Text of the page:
There is no authority for the Criminal Court of Montgomery County, Tennessee to compel Kentucky authorities to provide counsel for the appellant prior to his decision whether to execute documents required by the Compact. In Hystad v. Ray, 12 Wash. App. 872, 533 P.2d 409, 414-415 (1975), the Washington Supreme Court rejected the claim that the Sixth Amendment requires the appointment of counsel to contest extradition or transfer under the Detainer Act. Under Argersinger v. Hamlin, 407 U.S. 25, 92 S. Ct. 2066, 32 L. Ed. 2d 530 (1972), the right to appointed counsel is required only when a person may be subjected to a loss of liberty. Since the prisoner is already incarcerated, the Washington court noted, he can suffer no loss of liberty. We agree. There is no constitutional right to counsel at this early stage of an Interstate Compact on Detainers case. Our legislature has provided no statutory authority for appointment of counsel in a sister state. There was no right to counsel prior to execution of the request form.

We note that the appellant was counseled by a "resident legal aide" at the Resident Legal Service operated by the inmates at the Kentucky prison. While the record is silent as to his training in the law, it is obvious from one letter he wrote (which was introduced as part of an exhibit) that he was far more learned than the average "jail house lawyer." This issue has no merit.

While the request for temporary custody did not list the habitual criminal counts of the indictments, this did not void the appellant's transfer to Tennessee. The transfer forms require the listing of "offenses" with which the individual is charged. Habitual criminality is not an "offense", but rather is a "status" into which one can move upon conviction for the specified number of offenses. Morelock v. State, 2 Tenn.Cr.App. 423, 454 S.W.2d 189, 191 (1970). Article V(d) of the Compact provides:

The temporary custody referred to in this agreement shall be only for the purpose of permitting prosecution on the charge or charges contained in one or more untried indictments, informations, or complaints which form the basis of the detainer or detainers or for prosecution on any other charge or charges arising out of the same transaction. TCA, § 40-3901.

The habitual criminal counts were contained in the indictments and were "charges arising out of the same transaction." There were no errors in the transfer and trial of the appellant under the Interstate Compact on Detainers.

Next, the appellant contends that the court erred by refusing to order the state to produce all fingerprint evidence for his inspection in Montgomery County prior to the date of trial.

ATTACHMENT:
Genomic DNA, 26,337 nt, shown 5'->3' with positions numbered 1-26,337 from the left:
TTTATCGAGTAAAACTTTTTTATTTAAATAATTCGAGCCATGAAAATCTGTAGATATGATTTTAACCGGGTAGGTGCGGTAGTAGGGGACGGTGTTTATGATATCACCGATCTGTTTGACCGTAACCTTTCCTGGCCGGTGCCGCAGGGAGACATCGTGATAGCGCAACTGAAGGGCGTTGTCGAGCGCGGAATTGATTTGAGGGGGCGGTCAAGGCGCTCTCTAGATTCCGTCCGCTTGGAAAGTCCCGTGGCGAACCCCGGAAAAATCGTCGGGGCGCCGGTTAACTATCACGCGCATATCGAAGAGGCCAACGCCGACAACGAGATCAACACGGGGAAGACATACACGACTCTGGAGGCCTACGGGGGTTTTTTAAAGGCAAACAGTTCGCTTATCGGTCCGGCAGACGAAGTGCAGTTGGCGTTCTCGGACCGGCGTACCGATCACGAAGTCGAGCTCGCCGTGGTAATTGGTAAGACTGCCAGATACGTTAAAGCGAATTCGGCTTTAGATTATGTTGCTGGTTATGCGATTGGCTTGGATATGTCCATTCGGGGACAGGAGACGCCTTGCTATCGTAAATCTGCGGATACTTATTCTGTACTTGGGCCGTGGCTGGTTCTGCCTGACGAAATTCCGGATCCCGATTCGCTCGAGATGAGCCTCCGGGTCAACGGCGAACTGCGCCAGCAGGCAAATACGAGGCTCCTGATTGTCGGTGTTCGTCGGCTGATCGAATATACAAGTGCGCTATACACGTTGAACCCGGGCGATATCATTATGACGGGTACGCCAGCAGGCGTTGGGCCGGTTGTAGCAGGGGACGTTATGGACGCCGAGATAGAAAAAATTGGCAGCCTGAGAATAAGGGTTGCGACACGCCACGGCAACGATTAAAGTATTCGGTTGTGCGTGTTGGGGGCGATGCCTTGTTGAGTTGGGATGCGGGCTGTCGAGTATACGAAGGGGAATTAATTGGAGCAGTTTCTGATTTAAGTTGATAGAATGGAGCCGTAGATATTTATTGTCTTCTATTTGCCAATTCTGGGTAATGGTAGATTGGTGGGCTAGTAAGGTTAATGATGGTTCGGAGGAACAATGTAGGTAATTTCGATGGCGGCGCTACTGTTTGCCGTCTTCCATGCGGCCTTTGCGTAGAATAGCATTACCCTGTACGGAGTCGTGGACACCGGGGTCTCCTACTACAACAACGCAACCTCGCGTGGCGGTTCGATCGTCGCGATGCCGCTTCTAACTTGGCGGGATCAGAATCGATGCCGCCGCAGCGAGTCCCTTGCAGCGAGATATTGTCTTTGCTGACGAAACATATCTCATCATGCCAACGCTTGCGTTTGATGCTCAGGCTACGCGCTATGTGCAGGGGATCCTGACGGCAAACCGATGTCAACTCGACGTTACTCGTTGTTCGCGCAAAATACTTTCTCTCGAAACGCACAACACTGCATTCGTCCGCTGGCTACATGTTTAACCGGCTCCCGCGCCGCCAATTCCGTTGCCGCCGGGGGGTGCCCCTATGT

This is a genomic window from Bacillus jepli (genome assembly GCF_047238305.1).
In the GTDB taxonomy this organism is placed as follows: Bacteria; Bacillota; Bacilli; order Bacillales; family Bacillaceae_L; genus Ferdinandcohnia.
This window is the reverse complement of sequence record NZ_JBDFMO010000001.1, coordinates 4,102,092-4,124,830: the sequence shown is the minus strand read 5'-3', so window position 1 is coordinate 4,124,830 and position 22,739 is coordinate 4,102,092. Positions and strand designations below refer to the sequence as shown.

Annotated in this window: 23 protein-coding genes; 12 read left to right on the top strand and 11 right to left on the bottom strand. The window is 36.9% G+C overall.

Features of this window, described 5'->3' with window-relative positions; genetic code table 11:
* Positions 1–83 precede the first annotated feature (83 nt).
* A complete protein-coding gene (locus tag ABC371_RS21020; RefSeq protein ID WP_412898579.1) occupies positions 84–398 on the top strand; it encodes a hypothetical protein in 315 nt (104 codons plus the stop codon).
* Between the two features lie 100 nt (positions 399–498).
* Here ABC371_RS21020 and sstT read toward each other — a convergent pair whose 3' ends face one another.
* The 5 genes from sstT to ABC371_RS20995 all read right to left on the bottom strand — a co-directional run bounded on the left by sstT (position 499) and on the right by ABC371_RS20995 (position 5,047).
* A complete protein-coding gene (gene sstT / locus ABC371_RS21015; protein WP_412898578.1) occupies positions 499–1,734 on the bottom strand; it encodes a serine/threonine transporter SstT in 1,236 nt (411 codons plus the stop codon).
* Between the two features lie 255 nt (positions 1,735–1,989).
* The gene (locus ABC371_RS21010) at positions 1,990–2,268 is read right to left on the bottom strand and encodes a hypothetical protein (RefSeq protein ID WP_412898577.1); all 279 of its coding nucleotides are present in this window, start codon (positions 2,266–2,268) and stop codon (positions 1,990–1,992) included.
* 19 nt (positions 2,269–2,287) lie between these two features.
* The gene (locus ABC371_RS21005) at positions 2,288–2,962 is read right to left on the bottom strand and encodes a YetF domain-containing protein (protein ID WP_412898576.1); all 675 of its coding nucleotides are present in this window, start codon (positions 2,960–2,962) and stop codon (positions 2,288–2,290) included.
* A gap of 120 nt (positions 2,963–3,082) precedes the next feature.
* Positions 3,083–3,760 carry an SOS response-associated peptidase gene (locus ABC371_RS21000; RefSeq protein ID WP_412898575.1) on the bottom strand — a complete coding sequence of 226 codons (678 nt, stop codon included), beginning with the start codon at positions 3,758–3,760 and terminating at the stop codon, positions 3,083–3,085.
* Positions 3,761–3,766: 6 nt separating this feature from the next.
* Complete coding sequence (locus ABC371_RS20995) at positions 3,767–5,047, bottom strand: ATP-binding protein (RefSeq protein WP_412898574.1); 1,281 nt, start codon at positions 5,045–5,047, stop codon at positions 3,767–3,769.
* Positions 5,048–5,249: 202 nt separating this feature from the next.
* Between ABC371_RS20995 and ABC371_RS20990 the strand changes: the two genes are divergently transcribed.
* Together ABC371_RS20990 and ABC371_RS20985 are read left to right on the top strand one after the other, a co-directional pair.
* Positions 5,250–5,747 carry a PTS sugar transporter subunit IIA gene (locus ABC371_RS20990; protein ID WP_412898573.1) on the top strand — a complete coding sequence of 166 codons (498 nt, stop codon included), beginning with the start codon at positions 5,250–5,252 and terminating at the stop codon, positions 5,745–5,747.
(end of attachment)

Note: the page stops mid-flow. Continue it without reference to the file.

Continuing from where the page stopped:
Latent fingerprints were lifted from a Kool cigarette carton following the crime. These were compared with known sets of appellant's prints. The state's fingerprint expert also took an additional set of fingerprints from the appellant two months before trial. Counsel knew of all of this evidence and six days before trial sought by motion to inspect the additional fingerprint evidence. However, the place of inspection was not mentioned in the motion. The motion was granted two days before trial, but without designating the place where the inspection would occur.

The fingerprint expert works at the Tennessee Crime Laboratory at Donelson. We note the close proximity of Clarksville to *753 Donelson. In view of the short distance involved, it would certainly not be unduly burdensome on counsel to travel to the laboratory to examine the evidence and to interview the prospective expert witness. This issue has no merit.

In the next issue the appellant contends that it was error for the trial judge to refuse to provide him with a court appointed fingerprint expert to assist him in his trial preparation. He cites no authority for this proposition but seeks to analogize the appointment of a defense expert with the provision of the transcript at state expense. The latter was mandated by Griffin v. Illinois, 351 U.S. 12, 76 S. Ct. 585, 100 L. Ed. 891 (1956). Appellate review of one's conviction is a fundamental right. The United States Supreme Court held that the denial of a transcript to an indigent defendant denied him equal protection of the law. There is no due process or equal protection requirement that a criminal defendant have a court appointed expert, except, of course, competent counsel, to assist him in evaluating the evidence against him. Two very able attorneys were appointed to represent the appellant. No more is required. This issue is meritless.

The appellant next contends that the in-court and out-of-court identification by a witness was erroneously admitted, since the out-of-court identification was unduly suggestive and this identification tainted his later in-court identification.